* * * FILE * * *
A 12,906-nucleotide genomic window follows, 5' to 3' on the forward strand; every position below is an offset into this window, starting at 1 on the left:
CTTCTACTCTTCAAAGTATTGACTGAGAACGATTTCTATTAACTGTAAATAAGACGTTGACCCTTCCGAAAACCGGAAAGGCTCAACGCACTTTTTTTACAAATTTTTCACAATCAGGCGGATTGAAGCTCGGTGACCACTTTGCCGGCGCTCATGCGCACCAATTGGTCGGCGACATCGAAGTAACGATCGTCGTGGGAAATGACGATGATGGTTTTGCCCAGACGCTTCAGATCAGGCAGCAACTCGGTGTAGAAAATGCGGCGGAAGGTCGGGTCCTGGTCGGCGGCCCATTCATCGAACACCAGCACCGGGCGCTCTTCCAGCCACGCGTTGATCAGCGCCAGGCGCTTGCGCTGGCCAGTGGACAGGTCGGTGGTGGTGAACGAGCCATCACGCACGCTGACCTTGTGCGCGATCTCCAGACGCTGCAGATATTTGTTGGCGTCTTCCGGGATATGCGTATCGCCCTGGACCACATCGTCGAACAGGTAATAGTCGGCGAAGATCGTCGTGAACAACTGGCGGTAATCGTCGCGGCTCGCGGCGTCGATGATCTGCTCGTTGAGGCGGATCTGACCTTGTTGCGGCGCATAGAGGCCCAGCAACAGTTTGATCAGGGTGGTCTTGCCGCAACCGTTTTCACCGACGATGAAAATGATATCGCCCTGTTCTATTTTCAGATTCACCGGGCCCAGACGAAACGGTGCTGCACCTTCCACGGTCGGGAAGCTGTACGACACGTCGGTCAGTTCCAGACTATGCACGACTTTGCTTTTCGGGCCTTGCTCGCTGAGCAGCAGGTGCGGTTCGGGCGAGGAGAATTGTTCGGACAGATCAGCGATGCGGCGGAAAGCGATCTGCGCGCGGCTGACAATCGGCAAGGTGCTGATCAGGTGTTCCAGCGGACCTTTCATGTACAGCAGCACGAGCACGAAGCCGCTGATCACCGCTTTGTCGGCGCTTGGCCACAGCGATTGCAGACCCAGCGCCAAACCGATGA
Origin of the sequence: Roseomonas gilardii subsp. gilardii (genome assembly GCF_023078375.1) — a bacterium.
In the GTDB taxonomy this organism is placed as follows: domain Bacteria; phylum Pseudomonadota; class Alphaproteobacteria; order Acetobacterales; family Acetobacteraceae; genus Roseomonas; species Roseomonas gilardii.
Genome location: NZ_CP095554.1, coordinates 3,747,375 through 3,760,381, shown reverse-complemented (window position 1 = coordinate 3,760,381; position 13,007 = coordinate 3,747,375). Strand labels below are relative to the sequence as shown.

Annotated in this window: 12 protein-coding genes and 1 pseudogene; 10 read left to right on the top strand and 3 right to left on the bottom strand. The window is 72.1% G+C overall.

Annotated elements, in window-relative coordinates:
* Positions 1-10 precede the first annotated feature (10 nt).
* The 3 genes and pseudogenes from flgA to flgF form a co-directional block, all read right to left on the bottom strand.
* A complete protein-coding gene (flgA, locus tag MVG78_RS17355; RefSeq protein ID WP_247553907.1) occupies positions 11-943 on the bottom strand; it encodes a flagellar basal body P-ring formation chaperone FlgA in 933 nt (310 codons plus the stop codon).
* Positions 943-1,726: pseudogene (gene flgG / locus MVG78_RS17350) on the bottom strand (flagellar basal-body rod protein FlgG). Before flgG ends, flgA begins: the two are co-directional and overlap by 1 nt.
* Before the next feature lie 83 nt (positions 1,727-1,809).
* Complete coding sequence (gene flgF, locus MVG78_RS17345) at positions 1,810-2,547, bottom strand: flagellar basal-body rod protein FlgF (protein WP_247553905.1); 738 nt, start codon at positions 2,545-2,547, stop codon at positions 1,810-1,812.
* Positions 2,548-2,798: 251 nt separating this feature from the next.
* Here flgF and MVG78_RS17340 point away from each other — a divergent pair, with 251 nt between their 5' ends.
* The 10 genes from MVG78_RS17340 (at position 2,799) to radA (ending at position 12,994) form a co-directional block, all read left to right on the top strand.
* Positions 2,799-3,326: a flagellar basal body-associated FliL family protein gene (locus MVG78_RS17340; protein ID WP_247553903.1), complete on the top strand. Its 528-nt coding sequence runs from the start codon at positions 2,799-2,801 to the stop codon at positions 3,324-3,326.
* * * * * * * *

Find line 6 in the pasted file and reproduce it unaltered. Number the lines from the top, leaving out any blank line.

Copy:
Annotated in this window: 12 protein-coding genes and 1 pseudogene; 10 read left to right on the top strand and 3 right to left on the bottom strand. The window is 72.1% G+C overall.